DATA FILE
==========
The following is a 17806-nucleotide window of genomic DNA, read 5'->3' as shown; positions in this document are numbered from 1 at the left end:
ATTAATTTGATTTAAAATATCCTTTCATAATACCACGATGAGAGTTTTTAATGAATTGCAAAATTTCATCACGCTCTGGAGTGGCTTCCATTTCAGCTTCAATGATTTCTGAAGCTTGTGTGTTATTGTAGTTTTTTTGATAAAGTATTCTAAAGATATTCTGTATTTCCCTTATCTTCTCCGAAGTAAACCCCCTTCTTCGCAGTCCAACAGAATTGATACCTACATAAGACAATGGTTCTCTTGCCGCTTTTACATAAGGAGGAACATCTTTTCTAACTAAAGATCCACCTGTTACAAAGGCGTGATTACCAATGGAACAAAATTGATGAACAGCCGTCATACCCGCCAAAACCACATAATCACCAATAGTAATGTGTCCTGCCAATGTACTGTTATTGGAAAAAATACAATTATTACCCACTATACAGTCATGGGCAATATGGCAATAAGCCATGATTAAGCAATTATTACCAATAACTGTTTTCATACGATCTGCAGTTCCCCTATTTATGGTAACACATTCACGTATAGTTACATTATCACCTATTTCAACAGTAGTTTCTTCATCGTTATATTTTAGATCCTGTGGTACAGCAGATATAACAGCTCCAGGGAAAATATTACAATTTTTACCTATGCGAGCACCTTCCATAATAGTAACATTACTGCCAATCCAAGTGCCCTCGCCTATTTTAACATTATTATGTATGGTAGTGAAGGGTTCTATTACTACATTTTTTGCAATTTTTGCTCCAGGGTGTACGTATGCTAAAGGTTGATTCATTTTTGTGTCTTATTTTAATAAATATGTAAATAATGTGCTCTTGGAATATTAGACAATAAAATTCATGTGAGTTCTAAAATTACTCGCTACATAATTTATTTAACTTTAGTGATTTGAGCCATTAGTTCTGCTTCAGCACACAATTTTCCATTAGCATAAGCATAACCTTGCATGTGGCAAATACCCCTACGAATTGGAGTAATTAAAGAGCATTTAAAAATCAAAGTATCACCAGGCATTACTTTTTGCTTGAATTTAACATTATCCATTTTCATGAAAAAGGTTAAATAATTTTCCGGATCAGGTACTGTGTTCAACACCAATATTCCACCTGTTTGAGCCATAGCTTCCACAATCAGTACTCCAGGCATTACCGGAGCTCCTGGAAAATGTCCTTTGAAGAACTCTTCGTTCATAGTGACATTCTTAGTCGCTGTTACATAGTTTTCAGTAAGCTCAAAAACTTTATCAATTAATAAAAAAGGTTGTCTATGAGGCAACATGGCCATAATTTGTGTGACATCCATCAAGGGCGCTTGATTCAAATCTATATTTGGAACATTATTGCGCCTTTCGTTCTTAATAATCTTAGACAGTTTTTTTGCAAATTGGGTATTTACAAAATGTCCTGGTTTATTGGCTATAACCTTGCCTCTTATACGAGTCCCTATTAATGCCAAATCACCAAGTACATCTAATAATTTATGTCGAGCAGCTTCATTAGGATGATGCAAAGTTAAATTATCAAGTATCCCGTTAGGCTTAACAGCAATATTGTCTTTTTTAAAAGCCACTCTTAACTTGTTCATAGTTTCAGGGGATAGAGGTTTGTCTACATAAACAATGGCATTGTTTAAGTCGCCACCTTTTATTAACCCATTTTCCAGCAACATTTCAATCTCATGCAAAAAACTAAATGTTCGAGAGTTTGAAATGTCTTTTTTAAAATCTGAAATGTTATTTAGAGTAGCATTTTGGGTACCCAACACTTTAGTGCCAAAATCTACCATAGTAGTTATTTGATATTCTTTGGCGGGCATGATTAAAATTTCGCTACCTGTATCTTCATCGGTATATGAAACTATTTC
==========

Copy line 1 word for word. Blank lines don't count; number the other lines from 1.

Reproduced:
The following is a 17806-nucleotide window of genomic DNA, read 5'->3' as shown; positions in this document are numbered from 1 at the left end: